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Sheriffs' Departments, 1997: Executive Summary

NCJ Number
Date Published
October 1999
4 pages
Data on sheriffs' departments for 1997 cover personnel, expenditures and pay, operations, community policing, equipment, computers and information systems, and written policy directives.
Based on the 1997 Law Enforcement Management and Administrative Statistics (LEMAS) survey, this report presents data collected from a representative sample of the nearly 3,100 sheriffs' departments operating nationwide. Data show that as of June 1997, sheriffs' departments had an estimated 263,427 full-time employees, including approximately 175,000 sworn personnel. Total employment was up by an average 4.4 percent per year since 1993, compared to 3.1 percent per year from 1987 to 1993. Racial and ethnic minorities composed 19 percent of full-time sworn officers in sheriffs' departments in 1997, compared to 16.9 percent in 1993, 15.5 percent in 1990, and 13.4 percent in 1987. Nearly all officers worked for departments that used criminal record checks (99 percent), background investigations (98 percent), driving record checks (95 percent), and medical exams (92 percent) to screen applicants. Psychological (75 percent), aptitude (69 percent), and physical agility (59 percent) tests were also widely used. A large percentage of sheriffs' departments performed basic law enforcement functions such as providing routine patrol services, responding to citizen calls for service, investigating crimes, and enforcing traffic laws. About one in seven sheriffs' departments had a formally written community policing plan in 1997. Ninety-three percent of sheriffs' departments used computers in 1997, compared to 82 percent in 1993. Nearly all sheriffs' departments had a written policy on pursuit driving; 91 percent had a written policy on the use of deadly force; and 85 percent had a policy on handling domestic disputes. 3 figures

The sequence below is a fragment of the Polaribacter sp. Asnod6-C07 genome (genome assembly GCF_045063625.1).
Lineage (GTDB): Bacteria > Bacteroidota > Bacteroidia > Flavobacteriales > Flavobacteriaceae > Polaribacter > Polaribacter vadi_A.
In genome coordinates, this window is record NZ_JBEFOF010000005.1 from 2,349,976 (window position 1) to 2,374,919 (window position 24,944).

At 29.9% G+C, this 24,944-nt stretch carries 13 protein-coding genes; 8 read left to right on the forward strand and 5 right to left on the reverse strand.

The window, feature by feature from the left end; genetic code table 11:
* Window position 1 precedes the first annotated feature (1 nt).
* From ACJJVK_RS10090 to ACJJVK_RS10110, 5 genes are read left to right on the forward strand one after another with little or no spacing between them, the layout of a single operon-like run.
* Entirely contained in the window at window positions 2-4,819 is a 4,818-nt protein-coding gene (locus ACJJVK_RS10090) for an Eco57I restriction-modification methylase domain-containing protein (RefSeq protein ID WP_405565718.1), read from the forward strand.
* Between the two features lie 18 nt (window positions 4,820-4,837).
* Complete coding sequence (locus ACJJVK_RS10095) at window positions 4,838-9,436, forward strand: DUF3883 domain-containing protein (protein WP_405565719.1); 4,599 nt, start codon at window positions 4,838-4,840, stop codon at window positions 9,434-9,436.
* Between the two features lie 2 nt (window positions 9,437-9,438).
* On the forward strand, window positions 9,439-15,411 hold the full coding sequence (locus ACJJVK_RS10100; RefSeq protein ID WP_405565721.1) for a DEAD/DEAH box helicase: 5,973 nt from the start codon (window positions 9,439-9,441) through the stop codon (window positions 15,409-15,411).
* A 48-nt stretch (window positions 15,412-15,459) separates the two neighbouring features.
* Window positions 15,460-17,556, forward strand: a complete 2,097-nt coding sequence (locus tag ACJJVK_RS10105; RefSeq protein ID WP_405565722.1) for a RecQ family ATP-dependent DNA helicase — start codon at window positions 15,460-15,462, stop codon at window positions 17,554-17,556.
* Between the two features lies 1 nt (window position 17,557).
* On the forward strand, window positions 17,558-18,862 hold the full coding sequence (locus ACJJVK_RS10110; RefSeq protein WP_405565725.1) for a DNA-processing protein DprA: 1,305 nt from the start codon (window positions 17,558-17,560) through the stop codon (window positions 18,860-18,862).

Date Published: October 1, 1999